As you may or may not know, dear reader, I have been experiencing a little turbulence in my career of late. A little over six weeks ago I gave my notice at Vivastreet after a year of highs and lows and a great deal of stress, a decision made when it became clear that I was not likely to be able to achieve the things that I set out to do by remaining there. In many ways it was a very difficult decision, in others it was very easy – is this not always the way – but by the time a day had passed I was quite certain that in terms of career and my personal happiness and health it was the right way to go.
Clearly this decision has led to a job search, and in fact the day after I handed in my notice I spied an interesting staff role at the BBC, which I applied for and promptly forgot about, as the deadline for applications was weeks away. To my genuine delight, about ten days later, I received an invitation to have a telephone interview, which I took and must have done quite well with as this led to a coding test and finally a face to face interview with three members of the senior engineering team on News. Despite the complexity and time cost of the process, which I would say is probably inevitable with an organisation of the BBC’s size, the entire process was challenging and fun, and as I left New Broadcasting House after the interview I was quietly hopeful that I had done and said the right kind of things and that there was a good chance that I would be offered the job.
Well, yesterday afternoon I verbally accepted and today I had written confirmation of the offer, which I have also formally accepted, and so now I am officially going back to the BBC. I have entitled this post “Going Home…” for a very specific reason; in all of my twelve years in software engineering, despite some other really excellent experiences, the only place that I have ever felt truly at home, truly in sync with the culture, the ethos and the goals of the organisation is the BBC. Now it is fair to say that I am a ridiculous fanboi for the BBC anyway, and while I am not unconditionally on their side, I have been known to fight their corner in a rather partisan manner, when the organisation has been criticised by others, long before I ever worked for them.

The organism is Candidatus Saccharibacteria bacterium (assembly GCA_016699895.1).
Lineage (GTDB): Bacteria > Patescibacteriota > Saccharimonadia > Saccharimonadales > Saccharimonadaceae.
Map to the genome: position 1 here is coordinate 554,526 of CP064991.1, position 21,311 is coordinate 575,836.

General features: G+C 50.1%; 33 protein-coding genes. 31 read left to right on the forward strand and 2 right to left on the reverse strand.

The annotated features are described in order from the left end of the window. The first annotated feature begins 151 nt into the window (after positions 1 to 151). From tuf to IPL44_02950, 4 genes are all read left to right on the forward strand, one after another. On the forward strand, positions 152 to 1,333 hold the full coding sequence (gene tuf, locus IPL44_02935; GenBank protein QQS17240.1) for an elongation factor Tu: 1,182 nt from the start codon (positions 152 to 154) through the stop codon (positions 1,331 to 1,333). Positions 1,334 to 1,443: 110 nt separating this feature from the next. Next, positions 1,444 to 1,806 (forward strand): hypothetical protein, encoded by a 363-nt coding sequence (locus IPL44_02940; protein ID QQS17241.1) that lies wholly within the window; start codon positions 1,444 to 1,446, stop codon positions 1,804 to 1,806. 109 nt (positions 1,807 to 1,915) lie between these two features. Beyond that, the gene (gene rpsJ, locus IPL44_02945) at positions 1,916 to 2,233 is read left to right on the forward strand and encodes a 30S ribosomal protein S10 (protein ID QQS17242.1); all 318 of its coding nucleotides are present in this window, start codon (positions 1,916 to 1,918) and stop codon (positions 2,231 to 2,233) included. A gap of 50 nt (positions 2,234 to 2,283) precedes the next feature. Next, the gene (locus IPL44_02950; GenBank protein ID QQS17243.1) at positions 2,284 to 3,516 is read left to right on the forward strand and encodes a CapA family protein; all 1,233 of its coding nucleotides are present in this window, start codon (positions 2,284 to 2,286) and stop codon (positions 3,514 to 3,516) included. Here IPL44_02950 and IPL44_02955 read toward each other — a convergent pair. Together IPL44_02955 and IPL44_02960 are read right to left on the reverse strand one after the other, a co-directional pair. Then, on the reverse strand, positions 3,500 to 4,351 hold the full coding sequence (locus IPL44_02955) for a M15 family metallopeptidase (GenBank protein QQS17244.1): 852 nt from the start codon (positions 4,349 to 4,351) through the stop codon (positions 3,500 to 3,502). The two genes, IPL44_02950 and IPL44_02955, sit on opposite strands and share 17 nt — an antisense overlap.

I can’t easily explain to you how much of a thrill I know it will be to walk into work at New Broadcasting House every day, to feel that I am contributing to the workings of an institution that is dear to my heart and feels, to me at least, to be one of the foundation stones of modern British life. I am not a very patriotic person, one might say I have a quiet love for my country; the kind of honest love that sees her faults and is not afraid to own them, but I do have a strong attachment to much of what I would call Anglicana. Tea, cricket, the Lake District, English Literature, the British Museum, Red buses and of course the BBC (to name but a few of the things that strike a chord with me in particular) – these are all things that matter to me, and they matter because they are the expression of the character of my country.
There is no question that today, now that I know where I am going to be working, I feel a lot less stressed than I did yesterday. Yesterday was filled with uncertainty, so much so that I fluffed a telephone interview with another large organisation that would in many ways have been a great opportunity, but today my mood is not just improved by the security of “I have a job”, my calm and happiness are magnified tenfold by “I (will soon) work at the BBC”.
Right, now to go and hang up the washing…